2. Does the company have a good reputation?

Do some research on the company before you join. Is it a solid company with a proven financial record? Does the company provide incentives for top sellers, invest in their consultants with national trainings and support business owners at every level? You can do a quick search to find information on the actual company. Make sure to look at financial reports (if a public corporation), analyze the commission structure and bonuses and determine what trainings they provide consultants.

3. Am I willing to step outside my comfort zone?

Being in direct sales means you are your own marketing team. If people don’t know you sell, no one will buy from you. You need to step outside your comfort zone and be okay talking to people about your product or asking them to host a party. You will quickly exhaust your friends and family contacts and will need to promote to people outside your circles which can be very uncomfortable. Many companies also require sales presentations at home parties. Are you able to stand up in front of people and talk? Even if you have a fear of public speaking, I can tell you it does get easier the more you do it. But, if public speaking is seriously scary to you, direct sales may not be right for you. That doesn’t mean you have to be an extrovert to be successful, it just means you have to feel the fear and do it anyway.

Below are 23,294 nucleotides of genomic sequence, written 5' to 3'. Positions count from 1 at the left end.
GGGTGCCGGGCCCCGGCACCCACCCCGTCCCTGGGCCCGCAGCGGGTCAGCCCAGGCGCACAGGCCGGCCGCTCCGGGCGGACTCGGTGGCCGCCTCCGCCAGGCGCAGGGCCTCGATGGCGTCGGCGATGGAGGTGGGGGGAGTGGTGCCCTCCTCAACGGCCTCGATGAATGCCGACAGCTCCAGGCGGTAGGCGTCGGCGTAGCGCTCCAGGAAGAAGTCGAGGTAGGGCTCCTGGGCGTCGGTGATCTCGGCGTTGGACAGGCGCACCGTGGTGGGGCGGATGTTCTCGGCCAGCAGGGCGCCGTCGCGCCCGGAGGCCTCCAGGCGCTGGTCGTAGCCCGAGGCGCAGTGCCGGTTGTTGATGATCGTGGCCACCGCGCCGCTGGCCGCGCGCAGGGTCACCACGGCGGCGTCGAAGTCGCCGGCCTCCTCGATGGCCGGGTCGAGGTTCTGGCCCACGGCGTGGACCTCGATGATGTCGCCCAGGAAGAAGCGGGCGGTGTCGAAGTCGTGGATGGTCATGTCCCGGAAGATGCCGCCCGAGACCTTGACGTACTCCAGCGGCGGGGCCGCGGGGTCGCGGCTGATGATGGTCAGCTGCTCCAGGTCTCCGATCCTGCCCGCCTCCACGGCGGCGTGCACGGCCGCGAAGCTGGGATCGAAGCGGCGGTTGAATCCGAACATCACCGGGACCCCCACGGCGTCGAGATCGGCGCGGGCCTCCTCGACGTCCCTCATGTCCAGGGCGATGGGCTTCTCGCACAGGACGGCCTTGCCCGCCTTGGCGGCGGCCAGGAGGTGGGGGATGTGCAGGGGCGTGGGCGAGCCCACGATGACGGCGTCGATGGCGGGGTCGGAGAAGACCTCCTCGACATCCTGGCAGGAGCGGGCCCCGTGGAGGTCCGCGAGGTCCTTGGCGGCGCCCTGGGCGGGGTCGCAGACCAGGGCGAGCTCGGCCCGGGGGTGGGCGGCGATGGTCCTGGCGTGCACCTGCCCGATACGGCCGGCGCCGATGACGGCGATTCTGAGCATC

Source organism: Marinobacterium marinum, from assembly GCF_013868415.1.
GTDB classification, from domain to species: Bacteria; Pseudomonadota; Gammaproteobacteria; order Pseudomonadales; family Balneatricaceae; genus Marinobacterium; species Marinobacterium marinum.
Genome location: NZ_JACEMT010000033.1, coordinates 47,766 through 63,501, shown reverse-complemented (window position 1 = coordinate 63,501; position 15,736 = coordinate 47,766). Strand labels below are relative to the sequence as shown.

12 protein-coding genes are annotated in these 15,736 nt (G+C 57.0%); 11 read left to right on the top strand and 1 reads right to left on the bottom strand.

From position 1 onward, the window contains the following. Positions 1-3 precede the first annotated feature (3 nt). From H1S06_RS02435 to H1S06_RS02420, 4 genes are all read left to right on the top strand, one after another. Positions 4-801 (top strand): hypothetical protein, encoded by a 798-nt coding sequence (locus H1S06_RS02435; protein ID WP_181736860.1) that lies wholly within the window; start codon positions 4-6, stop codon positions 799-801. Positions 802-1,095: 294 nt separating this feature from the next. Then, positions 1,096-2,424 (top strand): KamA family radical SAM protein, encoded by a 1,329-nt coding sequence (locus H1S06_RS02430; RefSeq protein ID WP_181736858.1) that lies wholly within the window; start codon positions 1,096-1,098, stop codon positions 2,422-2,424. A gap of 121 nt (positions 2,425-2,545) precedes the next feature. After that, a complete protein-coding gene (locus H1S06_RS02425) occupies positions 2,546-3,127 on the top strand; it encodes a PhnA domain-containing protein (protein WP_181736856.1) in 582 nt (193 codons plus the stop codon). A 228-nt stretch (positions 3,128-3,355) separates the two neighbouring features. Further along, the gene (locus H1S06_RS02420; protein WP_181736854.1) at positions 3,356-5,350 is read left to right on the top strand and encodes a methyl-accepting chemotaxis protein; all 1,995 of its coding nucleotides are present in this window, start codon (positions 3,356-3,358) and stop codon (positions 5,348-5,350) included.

feel the fear

4. Can I accept rejection?